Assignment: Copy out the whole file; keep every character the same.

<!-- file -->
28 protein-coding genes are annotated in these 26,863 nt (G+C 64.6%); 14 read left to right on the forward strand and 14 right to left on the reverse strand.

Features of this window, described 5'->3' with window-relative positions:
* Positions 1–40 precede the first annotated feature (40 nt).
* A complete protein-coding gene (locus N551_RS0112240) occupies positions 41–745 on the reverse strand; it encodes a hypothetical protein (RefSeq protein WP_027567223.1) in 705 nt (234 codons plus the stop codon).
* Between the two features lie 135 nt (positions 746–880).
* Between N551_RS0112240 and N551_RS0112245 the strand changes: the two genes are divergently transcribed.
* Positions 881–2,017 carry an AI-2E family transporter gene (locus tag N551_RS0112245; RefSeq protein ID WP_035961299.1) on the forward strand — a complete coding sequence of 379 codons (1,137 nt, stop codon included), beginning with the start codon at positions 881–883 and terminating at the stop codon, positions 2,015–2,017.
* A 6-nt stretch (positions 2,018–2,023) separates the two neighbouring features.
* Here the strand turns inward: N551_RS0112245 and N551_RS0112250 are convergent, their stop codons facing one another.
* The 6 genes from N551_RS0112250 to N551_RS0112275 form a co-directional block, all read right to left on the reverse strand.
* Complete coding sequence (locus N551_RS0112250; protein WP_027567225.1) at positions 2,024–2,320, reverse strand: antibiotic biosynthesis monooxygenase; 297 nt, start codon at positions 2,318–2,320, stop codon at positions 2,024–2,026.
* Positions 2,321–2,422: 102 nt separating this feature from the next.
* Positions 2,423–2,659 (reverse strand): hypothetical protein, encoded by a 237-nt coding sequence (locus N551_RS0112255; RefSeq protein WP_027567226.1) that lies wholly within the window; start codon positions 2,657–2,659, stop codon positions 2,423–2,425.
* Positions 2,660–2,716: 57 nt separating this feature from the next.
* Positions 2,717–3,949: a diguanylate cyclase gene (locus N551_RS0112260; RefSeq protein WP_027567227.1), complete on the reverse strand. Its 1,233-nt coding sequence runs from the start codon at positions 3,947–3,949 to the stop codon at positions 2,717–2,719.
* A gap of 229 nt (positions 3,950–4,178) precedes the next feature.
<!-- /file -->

28 protein-coding genes are annotated in these 26,863 nt (G+C 64.6%); 14 read left to right on the forward strand and 14 right to left on the reverse strand.

Features of this window, described 5'->3' with window-relative positions:
* Positions 1–40 precede the first annotated feature (40 nt).
* A complete protein-coding gene (locus N551_RS0112240) occupies positions 41–745 on the reverse strand; it encodes a hypothetical protein (RefSeq protein WP_027567223.1) in 705 nt (234 codons plus the stop codon).
* Between the two features lie 135 nt (positions 746–880).
* Between N551_RS0112240 and N551_RS0112245 the strand changes: the two genes are divergently transcribed.
* Positions 881–2,017 carry an AI-2E family transporter gene (locus tag N551_RS0112245; RefSeq protein ID WP_035961299.1) on the forward strand — a complete coding sequence of 379 codons (1,137 nt, stop codon included), beginning with the start codon at positions 881–883 and terminating at the stop codon, positions 2,015–2,017.
* A 6-nt stretch (positions 2,018–2,023) separates the two neighbouring features.
* Here the strand turns inward: N551_RS0112245 and N551_RS0112250 are convergent, their stop codons facing one another.
* The 6 genes from N551_RS0112250 to N551_RS0112275 form a co-directional block, all read right to left on the reverse strand.
* Complete coding sequence (locus N551_RS0112250; protein WP_027567225.1) at positions 2,024–2,320, reverse strand: antibiotic biosynthesis monooxygenase; 297 nt, start codon at positions 2,318–2,320, stop codon at positions 2,024–2,026.
* Positions 2,321–2,422: 102 nt separating this feature from the next.
* Positions 2,423–2,659 (reverse strand): hypothetical protein, encoded by a 237-nt coding sequence (locus N551_RS0112255; RefSeq protein WP_027567226.1) that lies wholly within the window; start codon positions 2,657–2,659, stop codon positions 2,423–2,425.
* Positions 2,660–2,716: 57 nt separating this feature from the next.
* Positions 2,717–3,949: a diguanylate cyclase gene (locus N551_RS0112260; RefSeq protein WP_027567227.1), complete on the reverse strand. Its 1,233-nt coding sequence runs from the start codon at positions 3,947–3,949 to the stop codon at positions 2,717–2,719.
* A gap of 229 nt (positions 3,950–4,178) precedes the next feature.